Oak Doesn't Always Mean Barrels

Oak Doesn't Always Mean Barrels
Oak barrels are romantic and it’s a rare visit to a winery that doesn’t include passing a cellar packed with barrels. But simple economics mean that only a very fraction of wines are aged in barrels.

It seems anachronistic to be using wooden barrels in the 21st Century, and indeed there are alternatives. What barrels add to wine is slow oxygen transfer through oak pores and the transfer of tannins and oak flavours to the wine. You can duplicate both in steel tanks, using a process called micro-oxygenation for the first diced oak pieces, known as chips) or small oak planks called staves for the second.

So why continue using barrels? Because, as a new-world winemaker told me, “when Chateau Lafite, Mouton Rothschild and the others stop using barrels, then we will.”

Wine drinkers have come to associate oak flavours – which can show as coconut from American oak and vanilla from French oak barrels – with quality red wines.

But a 225 litre French oak barrel that holds 300 bottles can cost 800 US dollars. Using a new barrel would add $2.66 to the cost of making the wine, so it’s obvious that a $5 wine hasn’t seen a new barrel, not is it likely that you’d find such treatment in a wine costing less than $30.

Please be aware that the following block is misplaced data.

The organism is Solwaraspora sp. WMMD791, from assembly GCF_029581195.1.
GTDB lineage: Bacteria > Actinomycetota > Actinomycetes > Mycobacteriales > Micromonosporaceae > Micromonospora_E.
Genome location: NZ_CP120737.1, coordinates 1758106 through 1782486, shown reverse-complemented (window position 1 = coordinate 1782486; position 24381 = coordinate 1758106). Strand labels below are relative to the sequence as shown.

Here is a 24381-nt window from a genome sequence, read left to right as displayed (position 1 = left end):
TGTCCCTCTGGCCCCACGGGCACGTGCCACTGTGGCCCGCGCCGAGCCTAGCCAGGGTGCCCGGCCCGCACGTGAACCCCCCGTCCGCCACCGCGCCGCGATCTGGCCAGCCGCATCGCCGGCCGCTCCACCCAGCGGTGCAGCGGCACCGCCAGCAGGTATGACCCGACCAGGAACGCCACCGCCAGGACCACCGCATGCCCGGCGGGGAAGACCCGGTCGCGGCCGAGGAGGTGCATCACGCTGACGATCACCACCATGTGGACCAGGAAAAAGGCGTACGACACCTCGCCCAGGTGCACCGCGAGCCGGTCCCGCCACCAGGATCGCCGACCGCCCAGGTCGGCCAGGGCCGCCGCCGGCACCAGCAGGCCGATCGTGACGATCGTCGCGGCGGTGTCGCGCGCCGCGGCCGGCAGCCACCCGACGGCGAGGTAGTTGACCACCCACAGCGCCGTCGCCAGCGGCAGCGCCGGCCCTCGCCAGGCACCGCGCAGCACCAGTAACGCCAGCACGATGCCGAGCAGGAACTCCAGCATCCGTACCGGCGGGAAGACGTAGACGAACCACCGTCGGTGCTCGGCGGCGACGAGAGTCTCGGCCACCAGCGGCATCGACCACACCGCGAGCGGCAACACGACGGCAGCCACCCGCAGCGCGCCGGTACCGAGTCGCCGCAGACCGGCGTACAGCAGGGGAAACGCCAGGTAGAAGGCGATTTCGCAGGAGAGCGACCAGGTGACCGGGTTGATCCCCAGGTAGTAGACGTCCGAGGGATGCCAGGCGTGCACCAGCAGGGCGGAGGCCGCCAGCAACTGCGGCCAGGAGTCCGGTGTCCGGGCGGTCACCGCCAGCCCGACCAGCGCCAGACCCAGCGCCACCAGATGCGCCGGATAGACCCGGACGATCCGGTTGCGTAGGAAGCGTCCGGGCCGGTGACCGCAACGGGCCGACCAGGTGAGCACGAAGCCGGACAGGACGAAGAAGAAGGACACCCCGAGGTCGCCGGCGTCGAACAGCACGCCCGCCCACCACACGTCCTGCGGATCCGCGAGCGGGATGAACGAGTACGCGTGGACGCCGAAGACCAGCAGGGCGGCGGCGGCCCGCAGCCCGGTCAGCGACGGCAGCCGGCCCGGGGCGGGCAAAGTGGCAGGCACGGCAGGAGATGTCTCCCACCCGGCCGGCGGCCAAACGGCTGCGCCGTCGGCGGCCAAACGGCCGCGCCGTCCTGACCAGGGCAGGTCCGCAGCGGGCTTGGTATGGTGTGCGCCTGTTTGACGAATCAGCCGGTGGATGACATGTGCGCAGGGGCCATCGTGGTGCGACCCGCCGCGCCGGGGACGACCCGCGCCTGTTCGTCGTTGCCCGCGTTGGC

But inexpensive wines often mention oak on their back labels with phrases such as ‘well integrated oak’, ‘oak treatment’ and ‘a hint of oak’. But unless the label explicitly states barrel aging then chips or staves were used.

Even ‘barrel aged’ might not mean what you expect. Oak barrels only are effective for 4-5 years, but you could use old inert barrels, add chips to give the oak effect and legitimately claim the wine has been aged in oak barrels.

If you want to be sure oak barrels were used you need to read on the back label or winery web-site an explicit statement that details the size and age of the barrels. Most wineries use a mix of new and older barrels, often replacing a quarter of their barrels every year with their wine shared between the barrels before final blending.

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Peter F May is the author of Marilyn Merlot and the Naked Grape: Odd Wines from Around the World which features more than 100 wine labels and the stories behind them, and PINOTAGE: Behind the Legends of South Africa’s Own Wine which tells the story behind the Pinotage wine and grape.

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